Despite increasing crimes, I am against capital punishment primarily because it would bring our action at par with that of criminal.
Den Haag asserts that capital punishments are justified because criminals deserve ‘an eye for an eye’. He asserts that they serve as effective deterrent but unfortunately his assumptions have no concrete proof to support his hypothesis. The concept of punishment has evolved as a justified step making the criminal realize his act of omission and offense that is committed and also as an attempt to give justice to the person or people against whom it has been committed. The punishments which were supposed to serve as examples for others to refrain from crimes are increasingly becoming ineffectual. It is true that the punishment of the offender must serve as deterrent for others. At the same time, life imprisonment without parole would serve the same purpose but would be more humane and give the criminal an opportunity to reform.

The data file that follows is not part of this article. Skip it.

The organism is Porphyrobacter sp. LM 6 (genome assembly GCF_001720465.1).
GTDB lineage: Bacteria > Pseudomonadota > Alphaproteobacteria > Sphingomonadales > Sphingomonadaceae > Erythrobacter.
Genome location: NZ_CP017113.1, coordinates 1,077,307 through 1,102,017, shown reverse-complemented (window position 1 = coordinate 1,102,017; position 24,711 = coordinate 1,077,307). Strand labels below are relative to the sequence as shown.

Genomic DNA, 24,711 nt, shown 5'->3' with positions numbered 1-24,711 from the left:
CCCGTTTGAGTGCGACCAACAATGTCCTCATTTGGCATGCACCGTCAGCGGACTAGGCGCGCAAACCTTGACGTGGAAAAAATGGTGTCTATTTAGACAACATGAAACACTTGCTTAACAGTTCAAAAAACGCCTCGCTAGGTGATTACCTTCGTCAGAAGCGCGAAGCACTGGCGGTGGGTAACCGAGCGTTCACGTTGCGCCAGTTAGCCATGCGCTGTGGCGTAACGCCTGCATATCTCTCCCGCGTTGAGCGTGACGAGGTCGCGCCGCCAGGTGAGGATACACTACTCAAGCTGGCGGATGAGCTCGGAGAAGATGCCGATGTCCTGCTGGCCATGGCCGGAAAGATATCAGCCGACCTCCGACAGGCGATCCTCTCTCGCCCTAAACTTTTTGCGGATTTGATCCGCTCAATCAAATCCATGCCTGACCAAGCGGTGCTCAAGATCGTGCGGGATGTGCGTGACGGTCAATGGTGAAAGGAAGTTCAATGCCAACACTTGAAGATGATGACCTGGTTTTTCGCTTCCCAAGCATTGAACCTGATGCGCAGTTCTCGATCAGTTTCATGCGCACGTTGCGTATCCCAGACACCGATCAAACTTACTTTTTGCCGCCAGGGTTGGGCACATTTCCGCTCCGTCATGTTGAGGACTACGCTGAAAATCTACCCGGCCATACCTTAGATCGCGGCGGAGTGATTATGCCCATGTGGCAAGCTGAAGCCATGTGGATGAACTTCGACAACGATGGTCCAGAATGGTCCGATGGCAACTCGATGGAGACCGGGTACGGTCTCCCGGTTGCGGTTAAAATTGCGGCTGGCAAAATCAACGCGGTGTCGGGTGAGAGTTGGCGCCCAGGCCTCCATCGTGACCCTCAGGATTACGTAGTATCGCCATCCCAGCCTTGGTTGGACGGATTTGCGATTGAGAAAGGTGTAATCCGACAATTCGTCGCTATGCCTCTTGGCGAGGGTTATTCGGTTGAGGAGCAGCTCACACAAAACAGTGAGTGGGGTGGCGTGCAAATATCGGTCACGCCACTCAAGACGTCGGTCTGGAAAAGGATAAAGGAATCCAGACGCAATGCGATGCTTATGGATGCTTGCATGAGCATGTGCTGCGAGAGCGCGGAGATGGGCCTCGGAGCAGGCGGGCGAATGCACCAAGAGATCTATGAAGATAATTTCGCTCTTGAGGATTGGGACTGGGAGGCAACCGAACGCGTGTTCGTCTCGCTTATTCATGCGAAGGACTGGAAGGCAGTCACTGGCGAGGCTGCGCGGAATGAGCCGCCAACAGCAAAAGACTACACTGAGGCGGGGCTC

John Stuart Mill also argues that capital punishment is the most effective penalty for people who have no regard to other people’s lives. He says that ‘he who violates that right in another forfeits it for himself, and that while no other crime that he can commit deprives him of his right to live, this shall’. But he also agrees that ‘that if by an error of justice an innocent person is put to death, the mistake can never be corrected’. Crime has been committed and therefore the criminal must be paid back in the same manner or something which is as bad as his crime. In the modern times and in the civilized society, this act of vengeance is neither considered to be morally right or just. Our actions need to be more thoughtful and effective that conform to the wider perspectives of basic human values that sees punishment as deterrent act which also helps the criminal to reform.
Hugo Adam Bedau asserts that ‘death penalty is uncivilized in theory and unfair